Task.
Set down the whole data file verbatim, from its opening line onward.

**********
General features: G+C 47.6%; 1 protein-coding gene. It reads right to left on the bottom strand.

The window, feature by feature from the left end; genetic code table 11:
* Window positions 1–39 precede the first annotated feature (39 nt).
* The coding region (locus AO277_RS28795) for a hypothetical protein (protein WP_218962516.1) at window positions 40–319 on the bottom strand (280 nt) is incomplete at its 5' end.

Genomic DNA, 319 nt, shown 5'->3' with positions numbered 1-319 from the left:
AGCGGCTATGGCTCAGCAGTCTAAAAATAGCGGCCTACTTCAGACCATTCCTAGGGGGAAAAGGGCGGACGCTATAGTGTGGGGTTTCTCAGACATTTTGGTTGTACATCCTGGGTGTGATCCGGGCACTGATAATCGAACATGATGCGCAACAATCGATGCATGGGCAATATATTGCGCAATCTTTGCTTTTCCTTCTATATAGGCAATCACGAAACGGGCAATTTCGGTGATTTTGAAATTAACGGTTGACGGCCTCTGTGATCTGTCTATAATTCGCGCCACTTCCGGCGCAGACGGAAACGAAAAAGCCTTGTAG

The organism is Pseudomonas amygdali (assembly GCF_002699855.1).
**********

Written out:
General features: G+C 47.6%; 1 protein-coding gene. It reads right to left on the bottom strand.

The window, feature by feature from the left end; genetic code table 11:
* Window positions 1–39 precede the first annotated feature (39 nt).
* The coding region (locus AO277_RS28795) for a hypothetical protein (protein WP_218962516.1) at window positions 40–319 on the bottom strand (280 nt) is incomplete at its 5' end.

Genomic DNA, 319 nt, shown 5'->3' with positions numbered 1-319 from the left:
AGCGGCTATGGCTCAGCAGTCTAAAAATAGCGGCCTACTTCAGACCATTCCTAGGGGGAAAAGGGCGGACGCTATAGTGTGGGGTTTCTCAGACATTTTGGTTGTACATCCTGGGTGTGATCCGGGCACTGATAATCGAACATGATGCGCAACAATCGATGCATGGGCAATATATTGCGCAATCTTTGCTTTTCCTTCTATATAGGCAATCACGAAACGGGCAATTTCGGTGATTTTGAAATTAACGGTTGACGGCCTCTGTGATCTGTCTATAATTCGCGCCACTTCCGGCGCAGACGGAAACGAAAAAGCCTTGTAG

The organism is Pseudomonas amygdali (assembly GCF_002699855.1).